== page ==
Peralta – tiger-herons, vultures and caracaras

It’s been a year since John and Milena Beer introduced me to the little hamlet of Peralta on the Río Reventazón. John and I revisited the spot this week, thinking to walk uphill from the giant footbridge over the river as far as La Flor de Tres Equis. That walk turns out to be unproductive in terms of bird-watching since it has little more than just a few patches of woodland, most of it low down next to the river. The steep path begins at the point from where John took the following photograph. The village of Peralta lies just beyond where the bridge seems to disappear into the trees.

Peralta (112)

Footbridge at Peralta over the Río Reventazón, leading to La Flor de Tres Equis

Before walking from the village to the bridge we searched the fields and woodland at Peralta looking for Snowy Cotinga and Red-winged Blackbird, two species that John had found there on a previous visit. We had no luck with the target species, but we had excellent views of a Yellow-headed Caracara (Milvago chimachima) that was perched atop an indolent cow:

Caracara, Yellow-headed, Peralta (1)

Adult Yellow-headed Caracara, a species that has now extended its range from the Pacific side via the Central Valley.

The bridge itself is an excellent spot from which to look for several interesting aquatic species. A Fasciated Tiger-Heron (Tigrisoma fasciatum) stayed on the tree-lined bank for almost an hour at the same spot, peering intently into the rushing river. It seemed impossible that it could see anything at all in such turbulent water.

Peralta (74)

View down the Río Reventazón; photo by John Beer

Here’s the ultra-patient Fasciated Tiger-Heron, a species that prefers fast-flowing rocky rivers:

Heron, Tiger, Fasciated, Peralta

Adult Fasciated Tiger-Heron on the Reventazón

The Peralta area has large numbers of vultures, usually the omnipresent Black Vulture (Coragyps atratus) and Turkey Vulture (Cathartes aura).

Vulture, Turkey (CATIE)

Turkey Vulture spreads his impressive wings at CATIE in Turrialba; file photo by John Beer

One of the best finds on this day, however, was a single King Vulture (Sarcoramphus papa) flying among them at fairly low height over the river. Here, in a file photo taken not much lower down at Siquirres, is the face that didn’t launch a thousand ships:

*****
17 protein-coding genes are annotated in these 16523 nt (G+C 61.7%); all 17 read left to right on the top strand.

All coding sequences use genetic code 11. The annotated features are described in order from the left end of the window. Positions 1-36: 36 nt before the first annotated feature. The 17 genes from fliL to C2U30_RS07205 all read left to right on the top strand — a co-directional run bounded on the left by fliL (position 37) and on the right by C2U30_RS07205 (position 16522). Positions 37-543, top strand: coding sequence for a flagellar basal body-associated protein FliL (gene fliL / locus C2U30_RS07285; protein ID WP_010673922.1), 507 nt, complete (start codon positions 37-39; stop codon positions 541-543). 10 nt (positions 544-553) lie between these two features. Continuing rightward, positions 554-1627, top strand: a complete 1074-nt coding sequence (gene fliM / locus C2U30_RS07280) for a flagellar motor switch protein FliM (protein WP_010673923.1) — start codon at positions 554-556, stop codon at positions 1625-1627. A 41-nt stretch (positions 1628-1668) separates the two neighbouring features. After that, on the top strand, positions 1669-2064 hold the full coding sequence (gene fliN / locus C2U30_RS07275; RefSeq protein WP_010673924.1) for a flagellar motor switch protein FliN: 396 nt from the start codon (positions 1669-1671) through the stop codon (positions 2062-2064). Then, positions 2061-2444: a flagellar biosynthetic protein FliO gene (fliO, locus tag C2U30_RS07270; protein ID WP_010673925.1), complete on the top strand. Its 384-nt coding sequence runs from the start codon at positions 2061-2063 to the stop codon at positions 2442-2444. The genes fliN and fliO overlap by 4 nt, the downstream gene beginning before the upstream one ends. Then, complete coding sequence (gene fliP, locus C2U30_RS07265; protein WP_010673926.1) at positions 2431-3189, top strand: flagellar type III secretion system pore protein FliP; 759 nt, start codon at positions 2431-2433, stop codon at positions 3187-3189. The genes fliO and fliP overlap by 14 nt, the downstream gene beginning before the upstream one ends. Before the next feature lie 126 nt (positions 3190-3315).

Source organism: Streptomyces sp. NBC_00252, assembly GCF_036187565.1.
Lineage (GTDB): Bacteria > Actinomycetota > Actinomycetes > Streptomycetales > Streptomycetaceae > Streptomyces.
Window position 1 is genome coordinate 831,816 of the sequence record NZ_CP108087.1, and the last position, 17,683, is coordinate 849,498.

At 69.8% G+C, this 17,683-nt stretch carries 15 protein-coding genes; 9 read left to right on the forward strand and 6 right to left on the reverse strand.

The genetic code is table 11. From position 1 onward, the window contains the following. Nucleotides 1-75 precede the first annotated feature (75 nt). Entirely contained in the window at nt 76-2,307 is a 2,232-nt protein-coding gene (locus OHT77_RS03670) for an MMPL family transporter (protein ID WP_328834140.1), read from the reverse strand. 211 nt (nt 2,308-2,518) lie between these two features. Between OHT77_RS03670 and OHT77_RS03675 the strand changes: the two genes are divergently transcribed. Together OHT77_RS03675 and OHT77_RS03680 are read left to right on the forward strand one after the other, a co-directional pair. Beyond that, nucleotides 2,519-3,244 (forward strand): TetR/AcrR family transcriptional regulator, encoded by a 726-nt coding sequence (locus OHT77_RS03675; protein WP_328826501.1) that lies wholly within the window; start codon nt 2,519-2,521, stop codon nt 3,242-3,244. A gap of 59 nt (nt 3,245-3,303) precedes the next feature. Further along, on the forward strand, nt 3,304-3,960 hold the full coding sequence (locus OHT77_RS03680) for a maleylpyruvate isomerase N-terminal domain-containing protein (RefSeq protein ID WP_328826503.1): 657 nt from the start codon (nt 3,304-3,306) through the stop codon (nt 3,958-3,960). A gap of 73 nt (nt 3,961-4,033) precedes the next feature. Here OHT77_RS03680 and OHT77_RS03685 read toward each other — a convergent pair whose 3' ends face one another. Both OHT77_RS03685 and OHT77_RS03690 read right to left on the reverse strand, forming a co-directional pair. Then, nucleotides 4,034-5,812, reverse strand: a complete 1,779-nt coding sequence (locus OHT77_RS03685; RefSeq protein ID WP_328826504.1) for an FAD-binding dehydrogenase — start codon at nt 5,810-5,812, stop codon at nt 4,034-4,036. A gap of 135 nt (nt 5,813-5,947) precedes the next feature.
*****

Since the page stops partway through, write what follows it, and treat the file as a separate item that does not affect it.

Vulture, King, El Coco, Siquirres (3)

Isn’t she pretty? King Vulture perched at El Coco de Siquirres; photo by John Beer

It’s a good idea always to check out soaring vultures in case you find a King Vulture among them. John took the following shot at Peralta on another occasion:

Vulture, King (Peralta, soaring) (1)

Just look up! Soaring King Vulture is unmistakeable.

The Río Reventazón yielded its usual crop of swallows (5 different species, including Mangrove Swallow (Tachycineta albilinea), cormorants, kingfishers and herons, but a mere trickle of a stream in the very centre of Peralta gave terrific close-up views of some of the best birds of the day: Green Ibis (Mesembrinibis cayennensis) and Bare-throated Tiger-Heron (Tigrisoma mexicanum), together with Snowy Egret (Egretta thula), Little Blue Heron (Egretta caerulia) and Great Egret (Ardea alba), all pretty much in the same tree! These were all individual birds with the exception of the ibis, of which we counted 8.

The mexicanum tiger-heron prefers quieter waters in the lowlands, and today’s bird was a beautiful adult:

Heron, Tiger-, Bare-throated, Peralta (1)

Bare-throated Tiger-Heron at Peralta; photo by John Beer

Both mexicanum and fasciatum have yellow on the base of the lower mandible, but the Bare-throated has yellow on its featherless throat too.

Rain ended our day and persuaded us to picnic on the river bank: John served great sandwiches again and we accompanied them with beer from the Beer cooler! This is the life!

You can find more beautiful photographs and a full list of the day’s species at:

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